Good Beginnings 15: Mother Learns Learns Important Lessons From Daughter with Spina Bifida

When mid-way through her pregnancy, Nicte Mack found out that her baby would be born with spina bifida, she was devastated.

“I told my older daughter, Diana, that I had failed in my efforts to give her a playmate,” Mack said. “I knew that my baby would never be able to run or jump or do many of the things that typical children do.”

But more than 4 years later, Mack says Lourdes has proven not only to be a wonderful companion to Diana, but also an inspiration to everyone she meets. First 5 LA introduce to this extraordinary child and the challenges she and her family face.

Active and determined, Lourdes’ big smile hides the pain of multiple surgeries, reliance on a wheelchair or walker, and almost daily therapy. Her ordeal is shared by the 70,000 individuals living with spina bifida, the most common permanently disabling birth defect in the U.S.

Although her daughter’s physical challenges are numerous, Mack says the emotional and social problems issues can be even more overwhelming.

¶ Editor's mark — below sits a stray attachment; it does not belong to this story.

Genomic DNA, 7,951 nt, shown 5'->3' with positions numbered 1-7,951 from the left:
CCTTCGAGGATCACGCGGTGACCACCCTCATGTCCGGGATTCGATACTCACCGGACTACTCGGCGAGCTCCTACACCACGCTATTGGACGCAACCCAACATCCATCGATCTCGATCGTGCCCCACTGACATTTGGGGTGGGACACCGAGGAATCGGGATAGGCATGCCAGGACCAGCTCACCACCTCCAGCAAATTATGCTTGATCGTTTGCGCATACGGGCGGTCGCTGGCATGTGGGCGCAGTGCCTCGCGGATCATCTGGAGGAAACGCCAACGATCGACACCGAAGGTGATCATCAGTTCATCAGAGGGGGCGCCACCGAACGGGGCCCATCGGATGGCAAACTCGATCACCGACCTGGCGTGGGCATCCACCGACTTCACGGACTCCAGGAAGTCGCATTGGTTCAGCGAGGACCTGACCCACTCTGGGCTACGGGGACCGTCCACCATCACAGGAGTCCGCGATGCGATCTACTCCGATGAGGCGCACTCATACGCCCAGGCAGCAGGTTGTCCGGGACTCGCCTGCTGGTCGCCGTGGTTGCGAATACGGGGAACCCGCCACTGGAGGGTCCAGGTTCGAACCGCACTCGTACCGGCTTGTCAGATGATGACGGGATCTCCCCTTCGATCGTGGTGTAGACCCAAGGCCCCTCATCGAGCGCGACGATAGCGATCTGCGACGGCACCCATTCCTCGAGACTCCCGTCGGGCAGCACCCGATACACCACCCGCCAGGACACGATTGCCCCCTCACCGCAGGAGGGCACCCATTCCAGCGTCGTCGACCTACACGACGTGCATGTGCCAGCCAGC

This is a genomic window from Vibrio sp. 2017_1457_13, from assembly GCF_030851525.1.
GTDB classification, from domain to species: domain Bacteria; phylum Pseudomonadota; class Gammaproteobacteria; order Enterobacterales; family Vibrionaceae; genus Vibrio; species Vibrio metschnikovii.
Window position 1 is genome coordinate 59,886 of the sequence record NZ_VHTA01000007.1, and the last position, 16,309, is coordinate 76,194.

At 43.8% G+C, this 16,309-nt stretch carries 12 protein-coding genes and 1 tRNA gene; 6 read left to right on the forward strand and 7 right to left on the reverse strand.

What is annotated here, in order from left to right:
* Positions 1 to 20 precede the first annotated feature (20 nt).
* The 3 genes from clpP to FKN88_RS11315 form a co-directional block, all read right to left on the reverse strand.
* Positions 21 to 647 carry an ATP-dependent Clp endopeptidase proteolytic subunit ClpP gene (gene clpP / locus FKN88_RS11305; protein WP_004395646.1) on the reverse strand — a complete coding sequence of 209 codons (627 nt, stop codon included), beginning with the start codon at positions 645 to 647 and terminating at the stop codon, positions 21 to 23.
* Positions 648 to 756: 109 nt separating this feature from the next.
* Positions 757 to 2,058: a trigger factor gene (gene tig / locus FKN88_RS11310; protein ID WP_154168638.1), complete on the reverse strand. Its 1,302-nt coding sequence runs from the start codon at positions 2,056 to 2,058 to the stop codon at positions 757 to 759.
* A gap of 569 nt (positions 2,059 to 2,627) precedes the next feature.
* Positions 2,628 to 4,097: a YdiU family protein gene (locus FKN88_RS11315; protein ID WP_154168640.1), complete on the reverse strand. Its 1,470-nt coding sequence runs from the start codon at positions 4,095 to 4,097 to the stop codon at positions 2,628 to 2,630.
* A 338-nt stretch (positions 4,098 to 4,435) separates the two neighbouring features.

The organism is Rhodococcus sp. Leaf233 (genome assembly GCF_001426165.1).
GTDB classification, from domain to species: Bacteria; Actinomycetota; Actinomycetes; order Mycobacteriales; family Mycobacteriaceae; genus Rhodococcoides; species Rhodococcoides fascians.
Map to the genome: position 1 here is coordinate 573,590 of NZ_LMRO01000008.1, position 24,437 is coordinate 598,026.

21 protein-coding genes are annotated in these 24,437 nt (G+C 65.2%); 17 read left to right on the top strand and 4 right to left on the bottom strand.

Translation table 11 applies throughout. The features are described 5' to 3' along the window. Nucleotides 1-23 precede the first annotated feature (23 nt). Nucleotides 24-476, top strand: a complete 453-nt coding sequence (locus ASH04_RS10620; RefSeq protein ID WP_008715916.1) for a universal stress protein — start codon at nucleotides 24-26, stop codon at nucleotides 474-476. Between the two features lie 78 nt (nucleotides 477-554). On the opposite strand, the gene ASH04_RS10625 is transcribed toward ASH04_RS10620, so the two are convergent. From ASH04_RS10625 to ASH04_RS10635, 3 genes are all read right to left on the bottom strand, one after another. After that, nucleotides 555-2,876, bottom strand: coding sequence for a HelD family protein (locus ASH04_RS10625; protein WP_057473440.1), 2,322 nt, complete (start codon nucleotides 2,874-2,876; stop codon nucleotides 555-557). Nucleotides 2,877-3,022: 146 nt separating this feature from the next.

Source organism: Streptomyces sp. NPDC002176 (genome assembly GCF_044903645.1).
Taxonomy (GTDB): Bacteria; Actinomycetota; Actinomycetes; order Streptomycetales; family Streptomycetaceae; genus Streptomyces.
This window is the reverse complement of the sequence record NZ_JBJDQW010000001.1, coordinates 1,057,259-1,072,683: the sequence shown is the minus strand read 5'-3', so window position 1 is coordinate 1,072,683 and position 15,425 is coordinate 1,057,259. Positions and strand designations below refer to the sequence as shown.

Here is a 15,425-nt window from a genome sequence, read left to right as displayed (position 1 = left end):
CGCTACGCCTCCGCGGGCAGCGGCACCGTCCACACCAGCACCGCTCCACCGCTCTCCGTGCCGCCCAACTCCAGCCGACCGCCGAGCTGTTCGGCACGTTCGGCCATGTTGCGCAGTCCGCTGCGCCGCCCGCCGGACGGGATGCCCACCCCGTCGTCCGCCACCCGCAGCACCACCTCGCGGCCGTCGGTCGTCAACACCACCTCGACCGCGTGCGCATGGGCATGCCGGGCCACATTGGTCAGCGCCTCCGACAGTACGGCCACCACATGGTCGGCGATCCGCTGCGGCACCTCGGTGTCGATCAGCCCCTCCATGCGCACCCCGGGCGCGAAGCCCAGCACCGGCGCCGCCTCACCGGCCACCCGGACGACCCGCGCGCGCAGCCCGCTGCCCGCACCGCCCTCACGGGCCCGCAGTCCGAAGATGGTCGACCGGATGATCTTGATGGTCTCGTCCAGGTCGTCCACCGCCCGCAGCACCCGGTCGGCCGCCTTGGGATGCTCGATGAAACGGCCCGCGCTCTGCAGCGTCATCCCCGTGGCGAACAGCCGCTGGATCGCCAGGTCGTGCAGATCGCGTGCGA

“It’s been tough dealing with repeated stares and prying questions from people who don’t understand what spina bifida is,” said Mack.

An educational tool that she has found helpful to both Lourdes and other children, teachers, relatives, and friends, is Right Under My Nose, the first book in Spanish and English for children with spina bifida.

First 5 LA-funded educational and support program for children and families with spina bifida.

To prevent spina bifida, doctors recommend women at risk for getting pregnant take at least 40 mcg of folic acid per day. Doctors say it can take several months for adequate stores to be built up in your body to protect your baby. So don’t wait until you’re pregnant. Check to make sure your multi vitamins has all the folic acid you need.

If you’re dealing with a disability in your child, here are five tips to help them become more independent:

1. Break tasks into steps
2. Match tools to abilities
3. Allow extra time
4. Set realistic expectations
5. Get everyone involved

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